Canadian Committee to Report Single-Game Sports Betting Bill to Senate


Efforts to legalize single-game sports betting in Canada gained some momentum late last week, as a Canadian Senate Committee supported a bill set to do just that – and doing so without making any changes or additions.

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Canadian Sen. Marty Klyne speaks on a single-game sports betting bill during a Banking, Trade, and Commerce Committee meeting Friday. The bill could go before the full Senate for debate as early as Tuesday. (Image PARL Vu/

Stav Nitka, Communications Officer for the Canadian Senate, told that the Committee on Banking, Trade, and Commerce passed C-218, a bill sponsored by MP Kevin Waugh (Conservative-Saskatoon-Grasswood). The committee met Friday to take testimony on the bill, doing so in open session for more than an hour and a half before entering into confidential discussions.

“The committee intends to report Bill C-218, An Act to amend the Criminal Code (sports betting) to the Senate on Tuesday, June 8th, without amendment,” Nitka said in an emailed statement. “Any observations by the committee regarding this bill will be made public at that time.”

The Senate is scheduled to meet Tuesday at 2 pm ET.

The Order of Business for Tuesday’s session, however, did not have Waugh’s bill listed as of Monday night. While the Senate’s website said the agenda is published every day in advance, it’s uncertain if there can be any changes made on Tuesday.

Time Running Out in Canada?

Time is considered of the essence for the bill. The Senate is expected to adjourn no later than June 25, and possibly June 23, for a summer recess. Many expect a special election to be called before the Senate reconvenes in late September.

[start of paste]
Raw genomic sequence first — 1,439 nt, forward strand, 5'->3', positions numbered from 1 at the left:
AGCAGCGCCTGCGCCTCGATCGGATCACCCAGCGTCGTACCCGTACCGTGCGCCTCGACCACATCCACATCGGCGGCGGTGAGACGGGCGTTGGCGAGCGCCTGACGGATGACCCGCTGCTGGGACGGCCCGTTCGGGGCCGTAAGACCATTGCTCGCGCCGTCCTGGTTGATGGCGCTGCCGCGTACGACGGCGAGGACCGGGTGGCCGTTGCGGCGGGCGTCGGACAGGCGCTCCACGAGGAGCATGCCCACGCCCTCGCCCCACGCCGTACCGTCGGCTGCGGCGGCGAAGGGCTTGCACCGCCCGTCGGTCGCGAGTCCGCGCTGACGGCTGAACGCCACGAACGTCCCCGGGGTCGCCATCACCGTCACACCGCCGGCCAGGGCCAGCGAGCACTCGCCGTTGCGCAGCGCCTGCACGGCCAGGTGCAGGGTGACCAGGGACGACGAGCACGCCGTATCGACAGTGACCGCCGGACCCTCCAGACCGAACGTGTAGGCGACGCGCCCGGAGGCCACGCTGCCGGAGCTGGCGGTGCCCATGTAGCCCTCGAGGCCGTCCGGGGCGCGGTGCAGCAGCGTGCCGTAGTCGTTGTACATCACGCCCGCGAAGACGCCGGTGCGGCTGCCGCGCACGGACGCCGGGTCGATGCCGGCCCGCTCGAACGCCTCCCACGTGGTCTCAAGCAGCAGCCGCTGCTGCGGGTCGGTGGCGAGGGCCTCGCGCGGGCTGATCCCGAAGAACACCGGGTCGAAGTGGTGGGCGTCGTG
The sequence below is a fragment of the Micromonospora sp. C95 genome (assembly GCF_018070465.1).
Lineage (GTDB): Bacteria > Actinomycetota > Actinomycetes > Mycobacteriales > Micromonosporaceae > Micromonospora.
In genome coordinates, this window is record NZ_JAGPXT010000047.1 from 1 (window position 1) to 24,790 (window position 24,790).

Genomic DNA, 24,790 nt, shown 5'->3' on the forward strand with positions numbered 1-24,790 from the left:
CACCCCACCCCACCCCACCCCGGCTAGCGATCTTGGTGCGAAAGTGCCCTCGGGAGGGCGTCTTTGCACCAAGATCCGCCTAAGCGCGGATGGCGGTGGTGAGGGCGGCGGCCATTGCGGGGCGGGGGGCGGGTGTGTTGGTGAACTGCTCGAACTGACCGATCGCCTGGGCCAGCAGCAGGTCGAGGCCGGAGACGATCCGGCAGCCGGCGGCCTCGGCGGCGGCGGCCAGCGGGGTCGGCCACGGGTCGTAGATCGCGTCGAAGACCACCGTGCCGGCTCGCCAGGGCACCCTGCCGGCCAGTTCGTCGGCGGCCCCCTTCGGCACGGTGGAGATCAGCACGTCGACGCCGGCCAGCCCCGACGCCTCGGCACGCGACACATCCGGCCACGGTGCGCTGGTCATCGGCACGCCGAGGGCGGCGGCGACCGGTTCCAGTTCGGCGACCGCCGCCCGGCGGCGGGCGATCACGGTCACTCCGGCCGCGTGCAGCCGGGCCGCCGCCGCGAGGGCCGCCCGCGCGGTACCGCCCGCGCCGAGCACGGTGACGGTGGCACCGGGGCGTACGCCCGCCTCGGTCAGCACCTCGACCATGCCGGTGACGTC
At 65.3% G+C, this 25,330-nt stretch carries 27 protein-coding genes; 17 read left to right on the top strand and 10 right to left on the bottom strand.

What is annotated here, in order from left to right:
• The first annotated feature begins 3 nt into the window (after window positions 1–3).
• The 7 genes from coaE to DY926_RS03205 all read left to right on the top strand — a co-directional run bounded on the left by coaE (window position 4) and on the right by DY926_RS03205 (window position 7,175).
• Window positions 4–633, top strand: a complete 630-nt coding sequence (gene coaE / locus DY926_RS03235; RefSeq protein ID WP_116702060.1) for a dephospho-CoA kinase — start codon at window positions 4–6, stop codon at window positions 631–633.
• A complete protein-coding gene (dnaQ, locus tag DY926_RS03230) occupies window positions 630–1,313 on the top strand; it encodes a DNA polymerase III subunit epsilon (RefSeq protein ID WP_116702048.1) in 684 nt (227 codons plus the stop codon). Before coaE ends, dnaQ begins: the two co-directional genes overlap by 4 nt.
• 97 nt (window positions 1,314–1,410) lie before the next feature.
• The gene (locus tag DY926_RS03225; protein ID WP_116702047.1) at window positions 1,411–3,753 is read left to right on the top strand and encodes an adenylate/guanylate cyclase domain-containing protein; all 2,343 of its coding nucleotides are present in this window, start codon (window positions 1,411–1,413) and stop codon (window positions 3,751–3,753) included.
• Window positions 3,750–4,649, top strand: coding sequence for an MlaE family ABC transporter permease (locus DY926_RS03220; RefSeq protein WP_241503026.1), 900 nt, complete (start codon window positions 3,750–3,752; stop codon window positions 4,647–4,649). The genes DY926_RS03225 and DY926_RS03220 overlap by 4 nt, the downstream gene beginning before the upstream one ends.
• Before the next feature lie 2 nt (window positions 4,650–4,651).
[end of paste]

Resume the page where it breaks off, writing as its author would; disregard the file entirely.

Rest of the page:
If the election is called before the Senate passes the bill, it would mean the bill would have to be refiled when the new Parliament meets. That would push its passage to next year.

Nitka said that once the committee report on C-218 is brought to the Senate, it would be up to the members to determine when to debate the bill and for how long before setting a vote.

Sports betting is currently legal in Canada, but legal commercial outlets can only offer parlay betting, which means bettors must wager on multiple games.

The single-game sports betting bill has a lot of proponents, including such major professional sports leagues as the Canadian Football League and the NHL. The bill would allow the country’s provinces to approve sports betting and issue licenses to operators.

Tribal Nation Wants Sports Betting Bill Amended

However, one group that’s opposing the bill in its current form is the Mohawk Council of the Kahnawake. The Kahnawake is one of the First Nations, or Canadian indigenous tribes. The tribe currently offers gaming, including online single-game sports betting.

Tribal leaders have called for an amendment to allow First Nations to continue operating sports betting without provincial approval. So far, that amendment has not been approved.

However, there was a discussion of the amendment during Friday’s committee meeting. And it just so happened to be the discussion taking place before members went into private discussions and subsequently continued there.

“To make an amendment now would kill that bill,” Sen. Marty Klyne (PSC-Saskatchewan) told his colleagues, referring to the process that would require the House of Commons to consider the changes.

In a statement, the Kahnawake said it took umbrage at the committee’s conversation, which at least some members thought was happening private, but were broadcast online through the government’s website. The tribal nation said talk of non-binding language was “condescending” toward it.

It is crystal clear that the Senators in question had paid mere lip service to the parliamentary equivalent of a fixed sporting event: the outcome of C-218 had already been decided, and they had to go away from the glare of the cameras to hide their hypocrisy,” the Kahnawake said in the statement.

Committee Chairman Howard Weston (ISG-Ontario) said before going offline that he felt that the discussion that took place in public was fine, but that it was “appropriate and acceptable” to talk privately at that time.

Nitka told that any observations made by the committee would become public once the committee reported the bill to the Senate.

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